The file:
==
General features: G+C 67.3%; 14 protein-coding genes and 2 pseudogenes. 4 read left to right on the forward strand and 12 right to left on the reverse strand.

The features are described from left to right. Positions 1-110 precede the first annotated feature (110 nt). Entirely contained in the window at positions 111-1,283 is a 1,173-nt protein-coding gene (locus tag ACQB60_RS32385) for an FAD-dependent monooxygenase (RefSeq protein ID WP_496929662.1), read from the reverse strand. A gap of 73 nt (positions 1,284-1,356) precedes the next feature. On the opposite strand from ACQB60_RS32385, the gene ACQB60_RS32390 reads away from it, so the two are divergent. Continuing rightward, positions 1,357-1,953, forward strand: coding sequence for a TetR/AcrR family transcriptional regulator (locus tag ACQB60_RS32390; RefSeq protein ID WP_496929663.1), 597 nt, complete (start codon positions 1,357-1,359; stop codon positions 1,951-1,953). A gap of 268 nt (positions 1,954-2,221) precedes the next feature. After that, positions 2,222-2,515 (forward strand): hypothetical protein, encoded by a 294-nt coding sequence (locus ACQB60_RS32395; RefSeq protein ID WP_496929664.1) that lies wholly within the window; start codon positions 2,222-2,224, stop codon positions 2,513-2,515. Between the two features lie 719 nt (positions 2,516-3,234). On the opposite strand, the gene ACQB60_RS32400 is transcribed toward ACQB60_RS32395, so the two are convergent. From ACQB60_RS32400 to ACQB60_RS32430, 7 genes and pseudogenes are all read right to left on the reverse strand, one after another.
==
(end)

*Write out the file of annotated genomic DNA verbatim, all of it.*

General features: G+C 67.3%; 14 protein-coding genes and 2 pseudogenes. 4 read left to right on the forward strand and 12 right to left on the reverse strand.

The features are described from left to right. Positions 1-110 precede the first annotated feature (110 nt). Entirely contained in the window at positions 111-1,283 is a 1,173-nt protein-coding gene (locus tag ACQB60_RS32385) for an FAD-dependent monooxygenase (RefSeq protein ID WP_496929662.1), read from the reverse strand. A gap of 73 nt (positions 1,284-1,356) precedes the next feature. On the opposite strand from ACQB60_RS32385, the gene ACQB60_RS32390 reads away from it, so the two are divergent. Continuing rightward, positions 1,357-1,953, forward strand: coding sequence for a TetR/AcrR family transcriptional regulator (locus tag ACQB60_RS32390; RefSeq protein ID WP_496929663.1), 597 nt, complete (start codon positions 1,357-1,359; stop codon positions 1,951-1,953). A gap of 268 nt (positions 1,954-2,221) precedes the next feature. After that, positions 2,222-2,515 (forward strand): hypothetical protein, encoded by a 294-nt coding sequence (locus ACQB60_RS32395; RefSeq protein ID WP_496929664.1) that lies wholly within the window; start codon positions 2,222-2,224, stop codon positions 2,513-2,515. Between the two features lie 719 nt (positions 2,516-3,234). On the opposite strand, the gene ACQB60_RS32400 is transcribed toward ACQB60_RS32395, so the two are convergent. From ACQB60_RS32400 to ACQB60_RS32430, 7 genes and pseudogenes are all read right to left on the reverse strand, one after another.